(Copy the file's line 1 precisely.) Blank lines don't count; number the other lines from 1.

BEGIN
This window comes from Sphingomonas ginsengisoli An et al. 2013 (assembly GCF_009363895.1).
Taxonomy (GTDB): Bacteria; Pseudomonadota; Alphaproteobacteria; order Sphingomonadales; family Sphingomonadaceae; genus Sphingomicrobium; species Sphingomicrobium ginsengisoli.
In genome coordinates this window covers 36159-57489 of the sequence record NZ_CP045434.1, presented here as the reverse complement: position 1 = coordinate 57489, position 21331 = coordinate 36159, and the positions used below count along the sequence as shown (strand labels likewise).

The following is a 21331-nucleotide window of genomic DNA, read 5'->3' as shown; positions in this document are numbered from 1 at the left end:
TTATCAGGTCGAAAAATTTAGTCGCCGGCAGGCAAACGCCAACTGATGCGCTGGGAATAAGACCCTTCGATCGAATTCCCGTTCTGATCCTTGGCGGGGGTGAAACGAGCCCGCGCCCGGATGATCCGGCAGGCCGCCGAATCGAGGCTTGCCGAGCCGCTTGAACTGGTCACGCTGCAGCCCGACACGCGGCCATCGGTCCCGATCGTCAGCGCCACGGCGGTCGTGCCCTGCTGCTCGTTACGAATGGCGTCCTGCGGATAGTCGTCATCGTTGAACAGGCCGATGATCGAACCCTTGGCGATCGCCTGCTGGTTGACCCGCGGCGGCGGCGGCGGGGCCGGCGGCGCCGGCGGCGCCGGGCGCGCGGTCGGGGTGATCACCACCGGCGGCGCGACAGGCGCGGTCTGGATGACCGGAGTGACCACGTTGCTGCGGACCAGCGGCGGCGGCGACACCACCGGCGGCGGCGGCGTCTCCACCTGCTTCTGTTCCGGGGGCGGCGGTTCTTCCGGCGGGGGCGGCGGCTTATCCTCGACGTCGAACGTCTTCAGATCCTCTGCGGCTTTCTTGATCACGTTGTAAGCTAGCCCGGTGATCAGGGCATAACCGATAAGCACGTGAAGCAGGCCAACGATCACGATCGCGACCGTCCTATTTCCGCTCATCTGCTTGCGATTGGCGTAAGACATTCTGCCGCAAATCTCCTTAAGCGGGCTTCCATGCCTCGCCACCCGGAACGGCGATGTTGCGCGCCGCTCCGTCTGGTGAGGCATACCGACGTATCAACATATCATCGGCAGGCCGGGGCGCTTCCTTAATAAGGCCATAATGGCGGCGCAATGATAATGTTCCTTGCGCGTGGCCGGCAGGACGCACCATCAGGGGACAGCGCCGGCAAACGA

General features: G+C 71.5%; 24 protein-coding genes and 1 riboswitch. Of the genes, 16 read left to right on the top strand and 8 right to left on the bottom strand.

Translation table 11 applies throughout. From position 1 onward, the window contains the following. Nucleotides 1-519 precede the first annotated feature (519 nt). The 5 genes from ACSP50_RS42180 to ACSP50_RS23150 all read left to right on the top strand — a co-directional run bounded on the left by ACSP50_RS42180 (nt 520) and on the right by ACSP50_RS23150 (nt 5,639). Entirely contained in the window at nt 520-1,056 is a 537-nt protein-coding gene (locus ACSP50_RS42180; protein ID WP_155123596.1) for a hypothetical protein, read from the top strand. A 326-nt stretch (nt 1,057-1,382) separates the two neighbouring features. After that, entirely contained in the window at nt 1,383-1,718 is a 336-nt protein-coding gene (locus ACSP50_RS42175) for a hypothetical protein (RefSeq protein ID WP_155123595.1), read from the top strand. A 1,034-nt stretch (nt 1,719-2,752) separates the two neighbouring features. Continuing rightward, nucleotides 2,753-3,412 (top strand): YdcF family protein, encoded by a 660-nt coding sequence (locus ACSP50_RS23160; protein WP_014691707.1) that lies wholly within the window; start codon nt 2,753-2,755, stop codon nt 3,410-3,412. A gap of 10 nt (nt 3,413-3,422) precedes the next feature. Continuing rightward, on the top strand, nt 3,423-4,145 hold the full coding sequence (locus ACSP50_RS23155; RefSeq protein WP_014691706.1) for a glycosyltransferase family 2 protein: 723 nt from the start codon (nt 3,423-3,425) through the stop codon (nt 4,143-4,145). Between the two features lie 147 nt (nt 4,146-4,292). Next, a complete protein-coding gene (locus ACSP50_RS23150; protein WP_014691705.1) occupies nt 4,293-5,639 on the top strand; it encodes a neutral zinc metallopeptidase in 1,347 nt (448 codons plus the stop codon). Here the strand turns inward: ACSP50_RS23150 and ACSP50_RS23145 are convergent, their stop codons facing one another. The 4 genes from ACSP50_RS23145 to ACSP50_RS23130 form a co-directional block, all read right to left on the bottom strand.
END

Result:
This window comes from Sphingomonas ginsengisoli An et al. 2013 (assembly GCF_009363895.1).